At the BNI Queens meet

Now what does any of this have to do with mental health? Mental health is a serious issue of course and depending on the state one is in, one needs the support of others or professional counselling and even medical treatment. There is nothing wrong in that.

Perhaps you can think of what I have said about having a purpose, as the 'vitamins' that keep one going and helps one keep advancing. That make our resolve stronger so that we can bounce back no matter what. If nothing else, charting out what you want to do can give one much needed direction in life. Tell you what to do with your day. As it did for me.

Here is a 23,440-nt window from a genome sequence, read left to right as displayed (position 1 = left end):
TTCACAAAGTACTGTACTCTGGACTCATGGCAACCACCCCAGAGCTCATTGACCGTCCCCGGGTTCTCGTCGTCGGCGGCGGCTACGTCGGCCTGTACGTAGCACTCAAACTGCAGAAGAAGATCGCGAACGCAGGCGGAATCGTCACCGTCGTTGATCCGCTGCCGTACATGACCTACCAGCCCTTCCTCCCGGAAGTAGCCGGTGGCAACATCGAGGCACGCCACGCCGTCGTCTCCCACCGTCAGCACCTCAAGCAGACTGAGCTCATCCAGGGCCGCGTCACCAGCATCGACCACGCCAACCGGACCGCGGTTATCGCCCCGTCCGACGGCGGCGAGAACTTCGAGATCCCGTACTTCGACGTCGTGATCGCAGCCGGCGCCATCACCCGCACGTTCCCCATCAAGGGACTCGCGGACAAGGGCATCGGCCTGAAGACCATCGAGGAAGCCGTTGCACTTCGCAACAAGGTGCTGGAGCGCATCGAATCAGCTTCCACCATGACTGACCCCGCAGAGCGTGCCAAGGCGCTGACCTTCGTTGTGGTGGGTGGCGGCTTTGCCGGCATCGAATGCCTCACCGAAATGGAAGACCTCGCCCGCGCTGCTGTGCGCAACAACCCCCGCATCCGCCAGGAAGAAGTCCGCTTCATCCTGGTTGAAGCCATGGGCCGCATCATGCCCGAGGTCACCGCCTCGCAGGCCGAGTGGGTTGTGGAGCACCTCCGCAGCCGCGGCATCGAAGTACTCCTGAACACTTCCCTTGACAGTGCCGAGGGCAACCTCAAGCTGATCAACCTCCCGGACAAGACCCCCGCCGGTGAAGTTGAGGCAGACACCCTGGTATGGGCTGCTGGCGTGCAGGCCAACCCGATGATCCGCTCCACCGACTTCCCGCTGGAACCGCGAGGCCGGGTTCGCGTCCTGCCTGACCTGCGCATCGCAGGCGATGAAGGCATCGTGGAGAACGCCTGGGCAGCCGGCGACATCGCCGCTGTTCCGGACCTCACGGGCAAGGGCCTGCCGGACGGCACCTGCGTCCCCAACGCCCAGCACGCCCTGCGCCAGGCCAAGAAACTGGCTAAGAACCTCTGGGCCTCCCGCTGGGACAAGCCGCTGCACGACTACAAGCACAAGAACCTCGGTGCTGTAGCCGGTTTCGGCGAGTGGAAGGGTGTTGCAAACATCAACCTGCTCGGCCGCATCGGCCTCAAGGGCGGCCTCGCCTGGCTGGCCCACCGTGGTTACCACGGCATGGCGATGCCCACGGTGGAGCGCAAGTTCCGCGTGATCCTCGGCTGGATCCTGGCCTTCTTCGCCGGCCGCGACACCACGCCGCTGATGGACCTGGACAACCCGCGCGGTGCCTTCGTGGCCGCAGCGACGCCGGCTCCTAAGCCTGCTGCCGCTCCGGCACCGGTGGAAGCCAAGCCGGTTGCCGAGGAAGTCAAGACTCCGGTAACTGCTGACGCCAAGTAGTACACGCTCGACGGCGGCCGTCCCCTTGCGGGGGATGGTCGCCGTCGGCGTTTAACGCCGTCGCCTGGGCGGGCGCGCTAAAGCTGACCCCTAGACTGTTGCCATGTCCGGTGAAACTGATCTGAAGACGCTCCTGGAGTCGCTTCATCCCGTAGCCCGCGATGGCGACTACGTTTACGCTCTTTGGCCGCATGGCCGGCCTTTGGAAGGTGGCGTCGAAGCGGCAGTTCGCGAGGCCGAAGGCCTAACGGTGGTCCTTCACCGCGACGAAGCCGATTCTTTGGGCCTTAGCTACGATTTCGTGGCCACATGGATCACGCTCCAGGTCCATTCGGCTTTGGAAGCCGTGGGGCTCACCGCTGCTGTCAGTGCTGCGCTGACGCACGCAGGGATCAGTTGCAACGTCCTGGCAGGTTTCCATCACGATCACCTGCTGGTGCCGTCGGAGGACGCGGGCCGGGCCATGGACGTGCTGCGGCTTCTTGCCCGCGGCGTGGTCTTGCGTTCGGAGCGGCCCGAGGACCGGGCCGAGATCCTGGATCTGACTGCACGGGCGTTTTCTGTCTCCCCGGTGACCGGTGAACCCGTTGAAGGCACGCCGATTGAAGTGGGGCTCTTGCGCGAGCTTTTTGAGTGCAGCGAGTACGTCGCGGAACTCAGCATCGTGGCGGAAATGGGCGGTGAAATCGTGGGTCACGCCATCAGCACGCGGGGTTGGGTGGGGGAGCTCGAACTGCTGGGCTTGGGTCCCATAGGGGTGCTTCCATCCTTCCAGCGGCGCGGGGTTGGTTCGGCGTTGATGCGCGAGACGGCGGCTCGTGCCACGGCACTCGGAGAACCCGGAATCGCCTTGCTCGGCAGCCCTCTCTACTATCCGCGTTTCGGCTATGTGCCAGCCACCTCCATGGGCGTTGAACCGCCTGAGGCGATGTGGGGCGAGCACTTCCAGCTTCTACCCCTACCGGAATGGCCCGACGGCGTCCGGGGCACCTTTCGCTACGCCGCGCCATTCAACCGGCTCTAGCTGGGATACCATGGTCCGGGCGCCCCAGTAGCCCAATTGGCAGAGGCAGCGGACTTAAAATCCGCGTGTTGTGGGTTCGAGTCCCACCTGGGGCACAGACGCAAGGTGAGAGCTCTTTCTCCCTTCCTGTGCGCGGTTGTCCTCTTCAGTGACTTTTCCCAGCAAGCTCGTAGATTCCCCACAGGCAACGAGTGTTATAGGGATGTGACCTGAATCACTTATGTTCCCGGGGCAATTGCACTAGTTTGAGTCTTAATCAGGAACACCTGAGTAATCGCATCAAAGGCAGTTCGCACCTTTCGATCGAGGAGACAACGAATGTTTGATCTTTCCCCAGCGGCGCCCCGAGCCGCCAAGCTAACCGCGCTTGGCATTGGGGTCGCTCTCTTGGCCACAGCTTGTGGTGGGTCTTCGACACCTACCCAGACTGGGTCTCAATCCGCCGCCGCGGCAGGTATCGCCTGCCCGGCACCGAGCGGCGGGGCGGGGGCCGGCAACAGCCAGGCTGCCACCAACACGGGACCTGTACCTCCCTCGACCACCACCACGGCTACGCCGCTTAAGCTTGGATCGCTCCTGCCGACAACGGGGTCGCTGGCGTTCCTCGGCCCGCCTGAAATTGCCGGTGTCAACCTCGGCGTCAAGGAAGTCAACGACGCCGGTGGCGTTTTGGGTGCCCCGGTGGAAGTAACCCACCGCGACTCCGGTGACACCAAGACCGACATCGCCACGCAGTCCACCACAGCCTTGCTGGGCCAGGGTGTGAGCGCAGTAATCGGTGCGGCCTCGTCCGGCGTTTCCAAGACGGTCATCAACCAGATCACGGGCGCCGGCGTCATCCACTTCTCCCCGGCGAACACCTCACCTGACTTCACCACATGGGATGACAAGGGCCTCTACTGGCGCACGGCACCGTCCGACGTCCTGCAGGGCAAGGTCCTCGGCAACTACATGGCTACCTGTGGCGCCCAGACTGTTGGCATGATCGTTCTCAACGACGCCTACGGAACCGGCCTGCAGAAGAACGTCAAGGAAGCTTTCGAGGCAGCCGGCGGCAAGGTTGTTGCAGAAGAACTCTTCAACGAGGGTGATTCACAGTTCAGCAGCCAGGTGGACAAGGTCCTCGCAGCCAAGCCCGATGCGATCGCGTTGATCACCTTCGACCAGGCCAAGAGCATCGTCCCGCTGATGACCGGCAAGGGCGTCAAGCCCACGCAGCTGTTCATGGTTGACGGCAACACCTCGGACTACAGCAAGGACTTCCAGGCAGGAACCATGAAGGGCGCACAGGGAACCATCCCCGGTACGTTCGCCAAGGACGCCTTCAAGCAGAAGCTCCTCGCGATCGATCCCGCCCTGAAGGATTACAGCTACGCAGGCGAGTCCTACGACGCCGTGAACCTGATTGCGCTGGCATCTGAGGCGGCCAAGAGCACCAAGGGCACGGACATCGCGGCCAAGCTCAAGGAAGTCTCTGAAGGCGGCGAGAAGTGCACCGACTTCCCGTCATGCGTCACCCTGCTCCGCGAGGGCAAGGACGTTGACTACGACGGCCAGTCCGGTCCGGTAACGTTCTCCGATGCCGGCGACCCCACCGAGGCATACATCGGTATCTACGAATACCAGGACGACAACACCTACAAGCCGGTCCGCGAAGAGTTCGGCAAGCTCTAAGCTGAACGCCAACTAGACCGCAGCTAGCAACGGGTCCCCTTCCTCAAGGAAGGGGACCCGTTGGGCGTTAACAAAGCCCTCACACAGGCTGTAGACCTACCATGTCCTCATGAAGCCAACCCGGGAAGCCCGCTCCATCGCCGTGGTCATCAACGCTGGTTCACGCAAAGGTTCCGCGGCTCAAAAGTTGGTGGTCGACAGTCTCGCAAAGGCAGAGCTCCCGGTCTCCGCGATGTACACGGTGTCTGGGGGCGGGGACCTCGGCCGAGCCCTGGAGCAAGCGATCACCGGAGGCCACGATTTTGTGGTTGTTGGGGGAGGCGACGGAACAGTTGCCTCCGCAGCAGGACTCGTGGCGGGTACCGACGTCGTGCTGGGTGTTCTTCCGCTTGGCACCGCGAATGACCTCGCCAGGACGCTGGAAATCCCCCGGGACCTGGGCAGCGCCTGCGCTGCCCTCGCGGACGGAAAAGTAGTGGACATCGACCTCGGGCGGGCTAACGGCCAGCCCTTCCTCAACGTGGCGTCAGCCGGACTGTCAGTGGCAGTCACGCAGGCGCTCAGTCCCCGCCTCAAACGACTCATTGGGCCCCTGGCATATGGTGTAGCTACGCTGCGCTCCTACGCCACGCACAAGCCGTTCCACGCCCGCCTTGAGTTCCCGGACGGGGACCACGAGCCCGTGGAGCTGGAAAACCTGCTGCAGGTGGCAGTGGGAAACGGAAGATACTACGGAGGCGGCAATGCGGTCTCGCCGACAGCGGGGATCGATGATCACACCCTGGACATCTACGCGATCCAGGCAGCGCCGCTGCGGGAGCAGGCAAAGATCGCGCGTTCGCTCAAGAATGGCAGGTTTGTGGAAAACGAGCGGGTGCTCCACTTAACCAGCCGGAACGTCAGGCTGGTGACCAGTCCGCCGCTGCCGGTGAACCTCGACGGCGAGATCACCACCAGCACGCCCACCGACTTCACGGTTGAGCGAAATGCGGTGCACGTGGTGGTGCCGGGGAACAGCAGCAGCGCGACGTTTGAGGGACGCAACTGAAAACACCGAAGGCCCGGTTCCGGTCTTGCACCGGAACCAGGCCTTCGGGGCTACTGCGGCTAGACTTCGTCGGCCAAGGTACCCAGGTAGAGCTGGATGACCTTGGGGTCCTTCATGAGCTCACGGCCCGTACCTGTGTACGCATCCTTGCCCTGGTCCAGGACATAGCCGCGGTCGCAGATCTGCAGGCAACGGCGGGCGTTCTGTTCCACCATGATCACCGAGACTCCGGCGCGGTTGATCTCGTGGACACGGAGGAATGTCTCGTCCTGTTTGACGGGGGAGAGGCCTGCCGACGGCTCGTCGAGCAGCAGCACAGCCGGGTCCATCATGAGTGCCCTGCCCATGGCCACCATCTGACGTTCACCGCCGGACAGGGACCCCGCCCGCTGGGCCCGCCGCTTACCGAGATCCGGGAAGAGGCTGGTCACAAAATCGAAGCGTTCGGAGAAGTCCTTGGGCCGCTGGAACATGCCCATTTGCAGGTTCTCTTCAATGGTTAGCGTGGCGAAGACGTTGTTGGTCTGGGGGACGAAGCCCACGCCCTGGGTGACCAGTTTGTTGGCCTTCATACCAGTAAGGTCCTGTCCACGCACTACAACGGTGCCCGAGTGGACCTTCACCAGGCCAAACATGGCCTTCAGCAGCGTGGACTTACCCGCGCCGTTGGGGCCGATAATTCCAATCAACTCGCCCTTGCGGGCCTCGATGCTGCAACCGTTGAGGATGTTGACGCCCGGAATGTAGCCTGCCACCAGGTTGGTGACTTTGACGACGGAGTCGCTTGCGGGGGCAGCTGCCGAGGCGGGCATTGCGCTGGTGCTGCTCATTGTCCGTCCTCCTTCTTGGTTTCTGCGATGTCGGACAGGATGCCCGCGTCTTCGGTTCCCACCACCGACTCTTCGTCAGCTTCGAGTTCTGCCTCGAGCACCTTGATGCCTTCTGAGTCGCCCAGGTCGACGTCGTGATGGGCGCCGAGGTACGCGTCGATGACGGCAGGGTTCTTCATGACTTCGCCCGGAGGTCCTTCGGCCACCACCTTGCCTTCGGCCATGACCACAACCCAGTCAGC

I want sign off with a quote that I read today by Dr Daisaku Ikeda, hon president of the Soka Gakkai International, which made lot of sense to me and seemed so apt given the context of the day. A lot what I have written is inspired by his writings.

"It is important to have a sufficiently elevated life condition so that you will be able to calmly accept whatever happens in life, striving to put them in proper perspective and solving them with a positive attitude. Happiness blossoms from such a strong and all-encompassing life condition.'

Update (13th October 2019)

The Finely Chopped Fort Food Walk for the Indo German Media Ambassadors

With the Indo German media ambassadors group at Meher Cold Drinks